For the first time in its 12-year history, the Wine Media Conference will be held outside North America. Taking place in the historic Hunter Valley, New South Wales (NSW), it’s an excellent opportunity for bloggers, writers and industry members to experience the oldest continuous wine region and the birthplace of the Australian wine industry. NSW is home to incredibly diverse wine country across its 14 wine regions, from warm, coastal climates to cool alpine regions. Hunter Valley’s bright, citrus-driven semillion is revered globally, as is its distinctive shiraz. Other wine regions produce excellent expression of chardonnay, cabernet sauvignon and sauvignon blanc, among others. There will be ample opportunity to taste Hunter Valley wines as well as take part in one of six excursions in the region. There are also optional post-conference excursions to three other wine regions – Orange, Riverina and Mudgee – or add a few days onto your trip to discover NSW’s bounteous regions yourself.
The Hunter Valley
Just an hour’s drive north of NSW’s capital, Sydney, Australia’s oldest and most famous wine region is steeped in history. Many highly regarded Australian wine makers and long-established wine families made their name here and continue to create excellent wine today, along with newer, younger winemakers. The first vines were established in the 1820s and grew in reputation thanks to the work of vignerons such as George Wyndham, Dr. Henry Lindeman and Audrey Wilkinson. Maurice O’Shea is considered by some as the father of modern Australian winemaking – he started making excellent table wines in the 1920s at a time when most Australians were drinking fortified wine. The McWilliams family bought his estate but let O’Shea keep making wines; the family still owns and makes wine at this estate today.
Conference attendees will have the chance to learn about the region through a tasting session as well as a series of excursions. On the Friday afternoon, a Live Red Wine Blogging session will take place, with 25 wineries (with a number of them from Hunter Valley) pouring one wine each for attendees to taste and analyse. Afterwards, guests can go on one of six excursions to local wineries, which will offer education, tastings, stunning scenery, dinner and the chance to meet winemakers. As a sample – on one excursion guests will visit four wineries, Mt. Pleasant, Brokenwood, De Iuliis and then stay for dinner at Margan Winery & Restaurant, a pioneer of agri-dining with a strong commitment to ethically sourced foods. Guests will stay at the Crowne Plaza Hunter Valley, a resort with golf, tennis, a heated pool and on-site spa.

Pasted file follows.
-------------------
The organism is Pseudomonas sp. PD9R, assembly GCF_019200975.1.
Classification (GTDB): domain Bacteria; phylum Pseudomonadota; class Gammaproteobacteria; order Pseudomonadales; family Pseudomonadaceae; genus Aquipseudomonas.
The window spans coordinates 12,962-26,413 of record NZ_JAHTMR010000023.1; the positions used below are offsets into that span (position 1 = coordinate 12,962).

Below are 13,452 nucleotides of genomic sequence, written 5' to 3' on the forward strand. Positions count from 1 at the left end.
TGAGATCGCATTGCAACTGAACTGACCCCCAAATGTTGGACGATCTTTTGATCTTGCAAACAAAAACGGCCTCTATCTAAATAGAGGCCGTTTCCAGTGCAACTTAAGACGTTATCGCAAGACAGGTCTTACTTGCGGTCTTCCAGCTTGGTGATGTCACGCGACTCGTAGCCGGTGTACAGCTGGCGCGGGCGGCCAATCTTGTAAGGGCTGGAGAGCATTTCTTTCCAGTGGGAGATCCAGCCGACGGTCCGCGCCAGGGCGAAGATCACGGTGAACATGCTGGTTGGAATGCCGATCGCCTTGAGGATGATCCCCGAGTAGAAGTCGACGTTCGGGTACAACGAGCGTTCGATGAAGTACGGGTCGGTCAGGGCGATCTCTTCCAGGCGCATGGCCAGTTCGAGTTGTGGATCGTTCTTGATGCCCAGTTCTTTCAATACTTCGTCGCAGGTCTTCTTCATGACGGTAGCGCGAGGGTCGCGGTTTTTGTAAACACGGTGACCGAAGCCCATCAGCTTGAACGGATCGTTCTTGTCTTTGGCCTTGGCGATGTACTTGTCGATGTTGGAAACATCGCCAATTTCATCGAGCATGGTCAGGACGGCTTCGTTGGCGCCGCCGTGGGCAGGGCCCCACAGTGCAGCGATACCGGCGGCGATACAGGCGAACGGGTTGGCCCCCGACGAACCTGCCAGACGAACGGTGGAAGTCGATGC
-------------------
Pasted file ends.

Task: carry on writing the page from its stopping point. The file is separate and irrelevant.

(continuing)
Along with the Hunter Valley, the Wine Media Conference will give attendees the opportunity to explore one of three other stunning wine regions in NSW.
The town of Orange, 260 kilometres west from Sydney in the Central Ranges, is characterised by a high altitude and a unique blend of soils, with limestone, shales and slate overlain by basalt-rich soils. Vines were planted in the 19th century but it really didn’t pick up as a wine region until the 1980s and ‘90s; it’s now known as one of Australia’s most exciting districts, producing excellent chardonnay, pinot noir, shiraz and riesling. On this trip, you’ll discover why it’s considered a major food capital within Australia, and its beautiful vistas and historic towns. Explore the quaint town of Milthorpe, travel up Mount Canobolas, dine at the Agrestic Grocer and visit Rowlee Wines, Printhie Wine, Ross Hill Wines and the award-winning Philip Shaw wines. On the way back to Sydney you’ll have a picnic lunch with a view of the Three Sisters in Katoomba, in the Blue Mountains – one of NSW’s most famous natural icons. The Orange Wine Festival is held on 18-27 October, 2019.
The largest wine-growing region in NSW is centred on the town of Griffith and is characterised by red-brown earth containing limestone rubble. It receives lots of sunshine and low rainfall, producing mostly chardonnay, shiraz and semillon as well as fiano, vermentino, nero d’avola and pinot grigio. It has a strong food and wine culture, largely due to the large Italian population, and you’ll find a number of well-established Australian wine families here. On the excursion, you’ll see sculptures made of citrus fruits, explore the sites of Griffith, visit the Pioneer Park Museum which tells the history of the area and visit significant wineries McWilliam’s Wines, Yellowtail and de Bortoli Wines.
Three hours’ drive west from the Hunter Valley across the Great Dividing Range, this region has a higher altitude and cooler climate, with low rainfall, with quartz, seabed and sandstone in some of the favoured sites. The 35 wineries produce mainly cabernet sauvignon with generous flavours and depth of colour, as well as chardonnay, riesling, semillon and shiraz. Discover the region’s colonial gold rush history and UNESCO World Heritage wilderness. You’ll try the excellent fine-dining restaurant Pipeclay Pumphouse, fromagerie High Valley Cheese Co, browse boutique shops, as well as wineries Lowe Wines, Logan Wines, Moothi Estate and Burnbrae Wines.
Find out more about NSW’s regions at visitnsw.com